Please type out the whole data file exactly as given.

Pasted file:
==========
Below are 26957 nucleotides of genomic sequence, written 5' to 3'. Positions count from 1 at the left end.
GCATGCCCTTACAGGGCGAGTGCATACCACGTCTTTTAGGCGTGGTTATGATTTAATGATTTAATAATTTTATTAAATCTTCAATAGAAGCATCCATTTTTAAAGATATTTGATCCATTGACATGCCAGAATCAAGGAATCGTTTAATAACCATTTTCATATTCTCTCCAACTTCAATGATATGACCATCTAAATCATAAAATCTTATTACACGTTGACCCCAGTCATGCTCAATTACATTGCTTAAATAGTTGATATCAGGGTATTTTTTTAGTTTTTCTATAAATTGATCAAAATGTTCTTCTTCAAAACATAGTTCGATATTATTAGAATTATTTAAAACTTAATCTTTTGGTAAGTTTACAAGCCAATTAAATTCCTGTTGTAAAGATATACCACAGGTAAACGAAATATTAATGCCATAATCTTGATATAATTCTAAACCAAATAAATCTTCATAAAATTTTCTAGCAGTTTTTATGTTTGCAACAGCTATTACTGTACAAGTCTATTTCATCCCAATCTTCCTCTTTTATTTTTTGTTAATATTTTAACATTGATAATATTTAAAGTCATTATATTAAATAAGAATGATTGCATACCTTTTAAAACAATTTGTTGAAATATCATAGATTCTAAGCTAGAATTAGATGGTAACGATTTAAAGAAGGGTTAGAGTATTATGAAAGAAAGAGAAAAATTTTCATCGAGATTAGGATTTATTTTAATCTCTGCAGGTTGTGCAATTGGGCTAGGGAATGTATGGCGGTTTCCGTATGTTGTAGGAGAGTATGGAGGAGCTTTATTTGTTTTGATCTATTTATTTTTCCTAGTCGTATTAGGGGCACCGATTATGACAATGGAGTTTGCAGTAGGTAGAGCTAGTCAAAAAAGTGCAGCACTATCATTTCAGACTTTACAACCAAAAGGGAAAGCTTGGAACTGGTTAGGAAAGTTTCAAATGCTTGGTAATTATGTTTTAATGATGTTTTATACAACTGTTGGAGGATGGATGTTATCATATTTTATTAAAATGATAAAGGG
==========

Below are 26957 nucleotides of genomic sequence, written 5' to 3'. Positions count from 1 at the left end.
GCATGCCCTTACAGGGCGAGTGCATACCACGTCTTTTAGGCGTGGTTATGATTTAATGATTTAATAATTTTATTAAATCTTCAATAGAAGCATCCATTTTTAAAGATATTTGATCCATTGACATGCCAGAATCAAGGAATCGTTTAATAACCATTTTCATATTCTCTCCAACTTCAATGATATGACCATCTAAATCATAAAATCTTATTACACGTTGACCCCAGTCATGCTCAATTACATTGCTTAAATAGTTGATATCAGGGTATTTTTTTAGTTTTTCTATAAATTGATCAAAATGTTCTTCTTCAAAACATAGTTCGATATTATTAGAATTATTTAAAACTTAATCTTTTGGTAAGTTTACAAGCCAATTAAATTCCTGTTGTAAAGATATACCACAGGTAAACGAAATATTAATGCCATAATCTTGATATAATTCTAAACCAAATAAATCTTCATAAAATTTTCTAGCAGTTTTTATGTTTGCAACAGCTATTACTGTACAAGTCTATTTCATCCCAATCTTCCTCTTTTATTTTTTGTTAATATTTTAACATTGATAATATTTAAAGTCATTATATTAAATAAGAATGATTGCATACCTTTTAAAACAATTTGTTGAAATATCATAGATTCTAAGCTAGAATTAGATGGTAACGATTTAAAGAAGGGTTAGAGTATTATGAAAGAAAGAGAAAAATTTTCATCGAGATTAGGATTTATTTTAATCTCTGCAGGTTGTGCAATTGGGCTAGGGAATGTATGGCGGTTTCCGTATGTTGTAGGAGAGTATGGAGGAGCTTTATTTGTTTTGATCTATTTATTTTTCCTAGTCGTATTAGGGGCACCGATTATGACAATGGAGTTTGCAGTAGGTAGAGCTAGTCAAAAAAGTGCAGCACTATCATTTCAGACTTTACAACCAAAAGGGAAAGCTTGGAACTGGTTAGGAAAGTTTCAAATGCTTGGTAATTATGTTTTAATGATGTTTTATACAACTGTTGGAGGATGGATGTTATCATATTTTATTAAAATGATAAAGGG